Spencer says no to county’s rezoning request Rebuilding project would go against long-range plans
SPENCER — Spencer aldermen on Tuesday denied Rowan County’s request to rezone 15 acres from industrial to residential so the county could use a federal grant to rebuild a dilapidated house.
Aldermen followed the recommendation of the Spencer Planning Board to deny the request.
Although the eight parcels are residential — the area along U.S. 29 North and Yadkin Baptist Church Road comprises a small neighborhood with several houses and a church — they are encompassed within a larger industrial area, said Price Wagoner, the new town planner.
Rezoning the parcels to residential would contradict the town’s long-range land use plan, Wagoner said.
Rowan County Planning Director Ed Muire said the county won a $400,000 scattered site housing grant to rehabilitate six houses throughout the county, as well as demolish and rebuild the house in Spencer.
But to use the grant, the Spencer property must be rezoned. Homes in industrial areas can be rebuilt only within a specific time period, and the dilapidated house that qualified for the grant has been vacant for years.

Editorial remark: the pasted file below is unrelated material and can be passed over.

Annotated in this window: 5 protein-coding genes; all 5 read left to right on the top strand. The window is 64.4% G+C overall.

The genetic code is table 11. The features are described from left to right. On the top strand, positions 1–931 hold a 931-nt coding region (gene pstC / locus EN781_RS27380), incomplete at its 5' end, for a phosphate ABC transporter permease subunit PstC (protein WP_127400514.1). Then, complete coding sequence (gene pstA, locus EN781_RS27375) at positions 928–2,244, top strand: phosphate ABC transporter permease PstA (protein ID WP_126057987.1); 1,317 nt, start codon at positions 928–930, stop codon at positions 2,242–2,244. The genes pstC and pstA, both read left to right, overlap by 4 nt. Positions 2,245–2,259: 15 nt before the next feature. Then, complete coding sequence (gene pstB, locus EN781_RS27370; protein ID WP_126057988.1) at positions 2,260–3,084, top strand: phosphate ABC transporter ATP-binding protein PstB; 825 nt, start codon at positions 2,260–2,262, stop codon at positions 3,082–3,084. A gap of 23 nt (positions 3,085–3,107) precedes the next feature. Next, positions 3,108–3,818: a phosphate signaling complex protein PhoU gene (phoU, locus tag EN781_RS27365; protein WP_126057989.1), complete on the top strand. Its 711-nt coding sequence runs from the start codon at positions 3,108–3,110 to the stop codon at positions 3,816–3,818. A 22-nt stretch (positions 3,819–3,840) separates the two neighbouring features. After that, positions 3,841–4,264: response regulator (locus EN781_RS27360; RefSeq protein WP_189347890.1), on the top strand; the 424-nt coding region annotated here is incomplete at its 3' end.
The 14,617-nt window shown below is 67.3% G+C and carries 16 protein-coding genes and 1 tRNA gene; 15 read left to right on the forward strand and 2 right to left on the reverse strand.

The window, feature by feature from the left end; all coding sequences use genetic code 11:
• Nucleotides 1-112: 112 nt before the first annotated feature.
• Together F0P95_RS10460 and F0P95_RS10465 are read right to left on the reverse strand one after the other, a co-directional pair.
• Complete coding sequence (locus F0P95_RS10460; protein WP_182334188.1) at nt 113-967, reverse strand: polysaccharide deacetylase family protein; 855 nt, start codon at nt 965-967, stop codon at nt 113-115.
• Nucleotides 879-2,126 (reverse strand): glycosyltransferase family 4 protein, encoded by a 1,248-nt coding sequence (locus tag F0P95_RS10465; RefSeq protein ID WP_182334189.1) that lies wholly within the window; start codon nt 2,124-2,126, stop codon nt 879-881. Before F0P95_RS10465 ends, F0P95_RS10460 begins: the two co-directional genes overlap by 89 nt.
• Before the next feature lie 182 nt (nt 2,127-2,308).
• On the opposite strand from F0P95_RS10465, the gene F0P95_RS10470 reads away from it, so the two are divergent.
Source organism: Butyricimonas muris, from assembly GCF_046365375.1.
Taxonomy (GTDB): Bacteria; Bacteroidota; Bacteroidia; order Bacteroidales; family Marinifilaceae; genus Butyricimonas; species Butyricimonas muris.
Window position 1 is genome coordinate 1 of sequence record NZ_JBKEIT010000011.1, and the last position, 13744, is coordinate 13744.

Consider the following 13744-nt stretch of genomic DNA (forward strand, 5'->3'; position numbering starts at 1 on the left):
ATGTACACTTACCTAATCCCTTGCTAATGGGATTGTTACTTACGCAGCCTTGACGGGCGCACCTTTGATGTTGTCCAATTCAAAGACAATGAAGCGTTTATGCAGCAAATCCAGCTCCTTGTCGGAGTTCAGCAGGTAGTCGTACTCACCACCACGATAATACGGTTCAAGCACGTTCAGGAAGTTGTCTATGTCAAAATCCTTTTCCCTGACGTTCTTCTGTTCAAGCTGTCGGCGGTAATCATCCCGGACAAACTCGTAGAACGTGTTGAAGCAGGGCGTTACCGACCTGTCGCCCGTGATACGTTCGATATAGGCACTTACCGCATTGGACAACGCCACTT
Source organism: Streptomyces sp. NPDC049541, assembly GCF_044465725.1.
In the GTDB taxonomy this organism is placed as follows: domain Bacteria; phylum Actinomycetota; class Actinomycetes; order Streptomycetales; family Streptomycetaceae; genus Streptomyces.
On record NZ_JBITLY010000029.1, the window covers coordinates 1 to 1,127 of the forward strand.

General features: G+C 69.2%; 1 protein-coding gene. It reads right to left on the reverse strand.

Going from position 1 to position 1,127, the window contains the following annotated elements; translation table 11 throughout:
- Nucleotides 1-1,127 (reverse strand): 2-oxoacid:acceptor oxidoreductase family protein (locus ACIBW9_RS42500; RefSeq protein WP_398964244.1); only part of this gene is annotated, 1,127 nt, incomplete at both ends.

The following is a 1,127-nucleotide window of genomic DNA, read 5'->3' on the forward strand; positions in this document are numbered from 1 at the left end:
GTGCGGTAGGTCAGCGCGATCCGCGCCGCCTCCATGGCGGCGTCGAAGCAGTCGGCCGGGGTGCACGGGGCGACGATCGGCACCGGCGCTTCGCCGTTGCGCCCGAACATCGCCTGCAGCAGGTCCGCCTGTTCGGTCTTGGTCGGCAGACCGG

Alderman Jeff Morris asked why the county was requesting the zoning and not the property owners. Muire said he had worked with the property owners on the grant and rezoning applications, and everyone in the proposed area was in favor of the rezoning.
Although several people who live in the area attended Tuesday night’s meeting, no one spoke at the public hearing.
Wagoner said he considered the homeowners to be the petitioners, supported by Rowan County. He said the property owners were “mixed” in their support of the initiative.
Wagoner also said this area of U.S. 29 will soon become a major corridor once again into Spencer.
Spencer saw only 13 new structures built in the town between 1990 and 2000, Muire said.
“We are talking about building a new house here,” he said.
Spencer leaders and residents often express concern about rental property in the town, but this neighborhood is owner-occupied, Muire said.
Most residential property sales in Spencer are to commercial entities that use the homes as rentals, he said, adding that developers who want to buy land in the town’s industrial areas would look for larger tracts, not the small lots in question.
Unconvinced, aldermen voted 5 to 1 against the rezoning. Scott Benfield cast the dissenting vote.
They encouraged Muire to reapply for rezoning to highway business instead of residential, which Wagoner said would be consistent with the town’s long-range land use plan.
Contact reporter Emily Ford at 704-797-4264.